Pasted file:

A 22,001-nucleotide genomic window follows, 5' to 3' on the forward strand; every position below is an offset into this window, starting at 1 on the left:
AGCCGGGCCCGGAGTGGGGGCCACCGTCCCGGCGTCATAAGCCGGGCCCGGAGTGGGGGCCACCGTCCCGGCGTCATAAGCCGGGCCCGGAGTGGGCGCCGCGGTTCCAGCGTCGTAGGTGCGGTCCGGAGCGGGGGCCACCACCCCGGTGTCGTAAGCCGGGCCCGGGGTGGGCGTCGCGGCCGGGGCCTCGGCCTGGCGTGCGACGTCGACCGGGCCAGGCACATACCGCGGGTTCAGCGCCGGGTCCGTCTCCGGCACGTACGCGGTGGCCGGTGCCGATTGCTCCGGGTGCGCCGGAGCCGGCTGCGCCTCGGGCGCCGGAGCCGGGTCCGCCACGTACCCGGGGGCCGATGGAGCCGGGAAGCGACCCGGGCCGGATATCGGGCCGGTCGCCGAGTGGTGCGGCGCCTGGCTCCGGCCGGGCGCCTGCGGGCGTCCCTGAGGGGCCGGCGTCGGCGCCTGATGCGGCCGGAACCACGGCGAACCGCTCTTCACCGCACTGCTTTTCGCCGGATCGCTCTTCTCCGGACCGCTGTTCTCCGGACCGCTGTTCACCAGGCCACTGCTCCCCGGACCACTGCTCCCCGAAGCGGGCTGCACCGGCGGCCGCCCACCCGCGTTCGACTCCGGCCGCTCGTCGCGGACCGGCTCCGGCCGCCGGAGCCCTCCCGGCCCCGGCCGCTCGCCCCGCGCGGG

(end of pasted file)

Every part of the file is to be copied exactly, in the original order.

A 22,001-nucleotide genomic window follows, 5' to 3' on the forward strand; every position below is an offset into this window, starting at 1 on the left:
AGCCGGGCCCGGAGTGGGGGCCACCGTCCCGGCGTCATAAGCCGGGCCCGGAGTGGGGGCCACCGTCCCGGCGTCATAAGCCGGGCCCGGAGTGGGCGCCGCGGTTCCAGCGTCGTAGGTGCGGTCCGGAGCGGGGGCCACCACCCCGGTGTCGTAAGCCGGGCCCGGGGTGGGCGTCGCGGCCGGGGCCTCGGCCTGGCGTGCGACGTCGACCGGGCCAGGCACATACCGCGGGTTCAGCGCCGGGTCCGTCTCCGGCACGTACGCGGTGGCCGGTGCCGATTGCTCCGGGTGCGCCGGAGCCGGCTGCGCCTCGGGCGCCGGAGCCGGGTCCGCCACGTACCCGGGGGCCGATGGAGCCGGGAAGCGACCCGGGCCGGATATCGGGCCGGTCGCCGAGTGGTGCGGCGCCTGGCTCCGGCCGGGCGCCTGCGGGCGTCCCTGAGGGGCCGGCGTCGGCGCCTGATGCGGCCGGAACCACGGCGAACCGCTCTTCACCGCACTGCTTTTCGCCGGATCGCTCTTCTCCGGACCGCTGTTCTCCGGACCGCTGTTCACCAGGCCACTGCTCCCCGGACCACTGCTCCCCGAAGCGGGCTGCACCGGCGGCCGCCCACCCGCGTTCGACTCCGGCCGCTCGTCGCGGACCGGCTCCGGCCGCCGGAGCCCTCCCGGCCCCGGCCGCTCGCCCCGCGCGGG